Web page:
Michalis Kamburelis edited this page Jan 7, 2017 · 10 revisions

PasDoc extracts documentation from the comments that you place in your source code (and from external files if you use the --description option). Basically, you just place a description of each item in the comment right before this item’s declaration. See WhereToPlaceComments for more explanation where to place comments. This page describes special syntax features available in documentation comments.

Expanding @-tags


Like in HTML or LaTeX, amount of whitespace you put between words (spaces , tabs, newlines) does not matter. In all output formats text will be automatically broken into lines basing on things like web browser window width (e.g. in case of browsing html output in web browser) or page width (e.g. in case of pdf or ps files generated from latex file). E.g. following two documentation comments are equivalent:

{ This
  documentation          for           my             class
  with a lot of silly whitespace. }
TMyClass = class

and :

{ This is documentation for my class with a lot of silly whitespace. }
TMyClass = class


Like in LaTeX: The only exception to the rule above is that an empty line (i.e. newline + some whitespace + newline) means "start new paragraph". More than one empty lines in a row are equivalent to one empty line (in other words, you can’t make the gap between two paragraphs larger by inserting more empty lines between them).


{ 1st paragraph.

  2nd paragraph. }
TMyClass = class

Automatic recognition of URLs

Pasdoc automatically recognizes URLs (like http://pasdoc.sourceforge.net/) in your comments and appropriately presents them in the output format, so that user reading generated documentation is able to easily navigate to given URL. E.g. in case of HtmlOutput URLs will be converted to links <a href="…​">…​</a>. In case of LatexOutput URLs will be presented with \html command.


Three consecutive dashes, ---, in your comment produce em dash (a long dash used to separate sentence parts — like this). Two consecutive dashes, --, produce en dash (a medium dash used to separate ranges, like 10–20). A single dash character produces just a short dash (good for compound words, like in "variable-width font"). This is similar to LaTeX and Texinfo syntax (but of course it’s supported for all pasdoc output formats, including HTML).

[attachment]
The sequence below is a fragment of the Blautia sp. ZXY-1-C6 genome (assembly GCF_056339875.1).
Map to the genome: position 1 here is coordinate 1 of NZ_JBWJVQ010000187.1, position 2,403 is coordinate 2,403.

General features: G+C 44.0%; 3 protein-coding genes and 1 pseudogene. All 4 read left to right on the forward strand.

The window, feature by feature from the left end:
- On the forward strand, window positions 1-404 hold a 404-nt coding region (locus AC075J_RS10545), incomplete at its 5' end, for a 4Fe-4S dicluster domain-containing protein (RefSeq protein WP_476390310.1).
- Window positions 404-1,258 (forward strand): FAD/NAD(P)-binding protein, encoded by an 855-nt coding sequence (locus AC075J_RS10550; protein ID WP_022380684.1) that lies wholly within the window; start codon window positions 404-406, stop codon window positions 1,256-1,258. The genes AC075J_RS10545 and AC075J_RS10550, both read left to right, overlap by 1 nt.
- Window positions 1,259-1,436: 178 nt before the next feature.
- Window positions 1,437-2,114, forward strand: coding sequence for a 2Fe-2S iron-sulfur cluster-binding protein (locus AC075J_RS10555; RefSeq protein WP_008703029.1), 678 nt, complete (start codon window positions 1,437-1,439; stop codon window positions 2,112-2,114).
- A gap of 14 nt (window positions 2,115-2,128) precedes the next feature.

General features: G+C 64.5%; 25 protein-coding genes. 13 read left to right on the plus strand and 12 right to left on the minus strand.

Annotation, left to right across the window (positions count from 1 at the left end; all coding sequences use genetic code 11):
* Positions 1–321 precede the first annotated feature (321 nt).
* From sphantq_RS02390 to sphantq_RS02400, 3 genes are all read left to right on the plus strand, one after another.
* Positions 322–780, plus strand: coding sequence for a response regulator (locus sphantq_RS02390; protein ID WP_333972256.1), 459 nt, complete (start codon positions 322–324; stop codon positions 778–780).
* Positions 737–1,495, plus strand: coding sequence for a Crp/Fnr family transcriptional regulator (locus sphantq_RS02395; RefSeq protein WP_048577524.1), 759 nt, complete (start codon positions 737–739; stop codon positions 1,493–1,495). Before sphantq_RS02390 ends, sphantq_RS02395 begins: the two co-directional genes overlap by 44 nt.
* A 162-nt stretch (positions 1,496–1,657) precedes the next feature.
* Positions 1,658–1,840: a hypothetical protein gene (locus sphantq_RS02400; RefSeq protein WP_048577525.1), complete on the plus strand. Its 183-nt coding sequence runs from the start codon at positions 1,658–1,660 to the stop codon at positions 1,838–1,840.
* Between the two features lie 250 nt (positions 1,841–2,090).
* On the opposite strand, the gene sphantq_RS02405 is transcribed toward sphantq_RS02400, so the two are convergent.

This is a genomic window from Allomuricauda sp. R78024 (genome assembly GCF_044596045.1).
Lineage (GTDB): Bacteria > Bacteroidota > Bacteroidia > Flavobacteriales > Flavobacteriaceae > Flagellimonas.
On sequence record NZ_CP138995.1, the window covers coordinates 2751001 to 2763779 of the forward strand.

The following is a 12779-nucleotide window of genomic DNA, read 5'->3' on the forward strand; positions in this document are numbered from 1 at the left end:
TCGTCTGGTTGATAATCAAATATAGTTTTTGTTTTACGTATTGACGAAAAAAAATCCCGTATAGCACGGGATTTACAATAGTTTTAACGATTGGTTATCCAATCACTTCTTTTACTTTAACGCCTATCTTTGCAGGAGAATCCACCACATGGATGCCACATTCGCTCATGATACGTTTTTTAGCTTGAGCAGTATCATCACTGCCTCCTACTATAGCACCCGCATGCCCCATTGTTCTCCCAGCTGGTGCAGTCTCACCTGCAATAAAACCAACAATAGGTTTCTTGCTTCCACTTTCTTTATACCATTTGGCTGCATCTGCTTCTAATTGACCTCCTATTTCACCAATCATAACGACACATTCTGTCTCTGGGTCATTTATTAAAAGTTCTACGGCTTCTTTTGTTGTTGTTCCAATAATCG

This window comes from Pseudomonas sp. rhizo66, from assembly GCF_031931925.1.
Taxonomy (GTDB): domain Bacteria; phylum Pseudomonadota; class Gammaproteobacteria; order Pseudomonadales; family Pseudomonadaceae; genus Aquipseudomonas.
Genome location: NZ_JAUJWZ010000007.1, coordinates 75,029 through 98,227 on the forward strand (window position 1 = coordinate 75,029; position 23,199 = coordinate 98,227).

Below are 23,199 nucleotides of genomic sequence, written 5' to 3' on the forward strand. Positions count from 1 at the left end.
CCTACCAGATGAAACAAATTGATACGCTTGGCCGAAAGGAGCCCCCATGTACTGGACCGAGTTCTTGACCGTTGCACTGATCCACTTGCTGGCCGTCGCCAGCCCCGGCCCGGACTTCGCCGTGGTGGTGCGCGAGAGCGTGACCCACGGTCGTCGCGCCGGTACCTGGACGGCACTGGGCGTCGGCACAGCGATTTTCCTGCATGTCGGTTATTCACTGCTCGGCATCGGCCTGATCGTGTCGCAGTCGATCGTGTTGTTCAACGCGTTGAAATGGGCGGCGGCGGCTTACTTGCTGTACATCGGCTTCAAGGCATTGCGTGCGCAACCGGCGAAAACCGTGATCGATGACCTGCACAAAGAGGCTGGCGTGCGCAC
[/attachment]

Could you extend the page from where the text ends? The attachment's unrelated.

You can always write @- to force inserting a short dash. E.g. if you write @-@- then you will get just two consecutive short dashes in the output (instead of an en dash that would be generated for --). Actually, you can just write @-- (because this way you force the first dash to just produce the short dash in the output, and so the 2nd dash is a "single dash", so it will also produce a short dash).

Help Insight comments

PasDoc also recognizes Help Insight comments, that start with three slashes and use HTML-like tags. See http://delphi.wikia.com/wiki/Help_insight. An example straight from that page:

/// <summary>parses the commandline</summary>
/// <param name="CmdLine"> is a string giving the commandline.
/// NOTE: Do not pass System.CmdLine since it contains the
/// program's name as the first "parameter".
/// If you want to parse the commandline as passed by
/// windows, call the overloaded Parse method without
/// parameters. It handles this.</param>
procedure Parse(const _CmdLine: string);

Items without documentation

Even undocumented items (not annotated with any comment) are visible in the output. Here’s why:

  • Even if there’s no description for some item (maybe the name is so obvious it doesn’t require a description), the documentation should still show that the identifier exists. If you want to really exclude some (internal) item you can use the @exclude tag.

  • We want to show undocumented identifiers, since you can link to them from other item’s using the @link tag.

PasDoc, documentation generator for Pascal:
Supported Tags:
Command Line:
Developers pages:
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